Nonetheless, the “conflict” sparked by Afghani had one positive note about it: sincere difference of opinion in matters of higher social-political goals always results in greater achievements.

My logic silenced both the Osmanian and the Aligarian, but I was disappointed to note that no one paid attention to the madrasa, its history and role in Indian society while discussing Muslim academia in South Asia.

Does anyone believe that the Muslims of India would still be reduced to societal cobblers if they had not the good fortune of having a man like Sir Syed?

I don’t think so.

Osmania University Hyderabad
Osmania University

Darul Uloom Deoband, for example, was established nine years before the MAO College and had already sent out four batches of graduates when Aligarh was enrolling its first batch to start study. And don’t forget that unlike Jamia, Osmania and Nadwa, Darul Uloom Deoband was not established in reaction to Sir Syed’s academic philosophy, nor was the Aligarh College established in reaction to Deoband’s emphasis on deeni sciences, with logic-philosophy and astronomy taking a back seat. That is very important point that I will discuss later in this article. So, the point is that even if there was no Sir Syed, the Muslim of South Asia might still be educated and perhaps the “traditional” ulama might have been better equipped scientifically than those who came out of the other parallel stream of Asian Muslim academia particularly since the region’s regaining of independence in 1947. But then, the same is true about Aligarh. Look at the galaxy of prominent Aligarians that had studded the South Asian sociopolitical firmament in pre-partition days: Sahibzada Aftab Ahmad, Sir Ziauddin, Raja Mahendra Pratap, Muhammad Ali Jauhar, Hasrat Mohani, Mohammad Habib, Babar Mirza, Hadi Hasan, Zakir Hussain Khan, Yusuf Hussain Khan, Abdul Majid Daryabadi, Iqbal Suhail, Rasheed Ahmad Siddiqi, Rafi Ahmad Kidwai, Hafiz Muhammad Ibrahim, Liaquat Ali Khan, Sardar Abdur Rab Nishtar, Khwaja Nazimuddin, Baba-e Urdu Abdul Haq and Ayub Khan etc. The pre-independence list is very long. But after the independence, the AMU too did not produce men of that same old caliber. Its post-partition output is no better than graduates like me. The situation on the other side of our fractured academia is no different.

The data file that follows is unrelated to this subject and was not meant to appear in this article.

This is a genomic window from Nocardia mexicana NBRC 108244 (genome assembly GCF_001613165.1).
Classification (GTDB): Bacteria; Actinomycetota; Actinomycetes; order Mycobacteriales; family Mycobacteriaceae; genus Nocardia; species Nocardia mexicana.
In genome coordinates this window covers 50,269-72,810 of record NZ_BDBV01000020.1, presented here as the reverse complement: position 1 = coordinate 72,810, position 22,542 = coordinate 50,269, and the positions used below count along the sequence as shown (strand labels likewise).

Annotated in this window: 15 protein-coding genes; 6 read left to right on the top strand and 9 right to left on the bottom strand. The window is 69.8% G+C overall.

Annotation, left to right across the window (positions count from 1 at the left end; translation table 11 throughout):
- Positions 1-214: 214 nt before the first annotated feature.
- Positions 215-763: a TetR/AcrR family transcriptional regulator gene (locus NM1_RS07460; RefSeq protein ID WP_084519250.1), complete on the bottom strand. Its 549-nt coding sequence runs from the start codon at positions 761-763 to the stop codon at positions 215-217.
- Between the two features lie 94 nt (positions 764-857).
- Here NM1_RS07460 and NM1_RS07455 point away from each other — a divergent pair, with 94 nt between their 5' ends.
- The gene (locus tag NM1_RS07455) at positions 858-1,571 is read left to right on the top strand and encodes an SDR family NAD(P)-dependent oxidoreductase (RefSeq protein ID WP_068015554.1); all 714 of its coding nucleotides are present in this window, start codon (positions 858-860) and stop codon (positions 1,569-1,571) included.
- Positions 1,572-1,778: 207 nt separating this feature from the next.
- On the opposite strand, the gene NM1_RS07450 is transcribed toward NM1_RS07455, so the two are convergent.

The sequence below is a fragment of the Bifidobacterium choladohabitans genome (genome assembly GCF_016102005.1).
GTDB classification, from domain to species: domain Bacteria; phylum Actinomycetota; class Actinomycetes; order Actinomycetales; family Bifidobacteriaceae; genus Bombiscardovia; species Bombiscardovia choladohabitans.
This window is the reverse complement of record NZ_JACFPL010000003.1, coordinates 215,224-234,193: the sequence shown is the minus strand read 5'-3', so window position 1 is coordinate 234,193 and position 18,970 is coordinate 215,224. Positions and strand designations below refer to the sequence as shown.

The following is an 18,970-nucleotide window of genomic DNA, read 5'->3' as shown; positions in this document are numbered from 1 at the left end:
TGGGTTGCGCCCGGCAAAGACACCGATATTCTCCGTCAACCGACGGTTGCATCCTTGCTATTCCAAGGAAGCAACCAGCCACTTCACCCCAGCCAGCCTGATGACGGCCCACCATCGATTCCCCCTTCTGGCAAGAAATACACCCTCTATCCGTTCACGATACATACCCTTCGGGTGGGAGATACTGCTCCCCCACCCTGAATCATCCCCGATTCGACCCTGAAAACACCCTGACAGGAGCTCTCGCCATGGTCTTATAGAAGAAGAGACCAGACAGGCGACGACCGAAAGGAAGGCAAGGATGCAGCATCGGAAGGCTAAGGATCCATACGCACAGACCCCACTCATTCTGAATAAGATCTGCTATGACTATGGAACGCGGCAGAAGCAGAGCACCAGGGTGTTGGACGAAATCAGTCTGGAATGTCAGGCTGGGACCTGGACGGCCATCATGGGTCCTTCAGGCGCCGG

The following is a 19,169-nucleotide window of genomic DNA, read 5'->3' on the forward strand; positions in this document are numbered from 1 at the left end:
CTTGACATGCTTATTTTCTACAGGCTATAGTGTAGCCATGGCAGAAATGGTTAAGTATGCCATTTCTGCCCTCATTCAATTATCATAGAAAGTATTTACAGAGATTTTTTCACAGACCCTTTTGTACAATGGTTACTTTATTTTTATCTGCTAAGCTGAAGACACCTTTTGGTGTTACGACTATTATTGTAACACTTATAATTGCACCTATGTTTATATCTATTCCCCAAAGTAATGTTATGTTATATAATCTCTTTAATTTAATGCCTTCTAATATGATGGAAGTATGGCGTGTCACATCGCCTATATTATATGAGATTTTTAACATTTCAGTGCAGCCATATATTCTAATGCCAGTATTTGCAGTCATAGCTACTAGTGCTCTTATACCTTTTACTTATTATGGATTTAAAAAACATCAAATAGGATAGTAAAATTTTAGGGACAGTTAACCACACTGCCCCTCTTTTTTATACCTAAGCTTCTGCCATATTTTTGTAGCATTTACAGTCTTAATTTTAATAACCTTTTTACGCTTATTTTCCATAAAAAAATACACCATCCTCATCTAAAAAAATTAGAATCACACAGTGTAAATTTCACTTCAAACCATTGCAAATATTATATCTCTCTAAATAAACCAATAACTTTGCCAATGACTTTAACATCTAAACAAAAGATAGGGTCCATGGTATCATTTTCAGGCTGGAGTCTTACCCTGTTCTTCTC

Nonetheless, before the advent of what we know today as “Western” education, India of the Mughals and even before the Muslim era, was not a land of illiterate, uncivilized “aborigines” as we find sets of people condemned as such on the two shores of the Pacific. India of Pre-Muslim era had produced a mathematician like Aryabhata the Elder (476-550) and a social scientist like Chanakya (d. 283 BC) – one has every right to disagree with the latter’s ruthless political philosophy even though modern, civilized politicians of all persuasions and religions have been faithfully toeing the line drawn by Chanakya and his European counterpart Machiavelli (who took another 1700-plus years to make a name for himself) in spite of your and my disagreement with their literally cut-throat ideologies.

Once Muslims rose to political power in South Asia, they gave human intellectual heritage such names as Albiruni, Abul Fazl, Faizi (again you have every right to disagree with the many opinions held by Abul Fazl and Faizi) and the greatest of them all, Shah Waliullah, and finally our own dear Maulawi Syed Ahmad Saheb ibn Syed Muttaqi.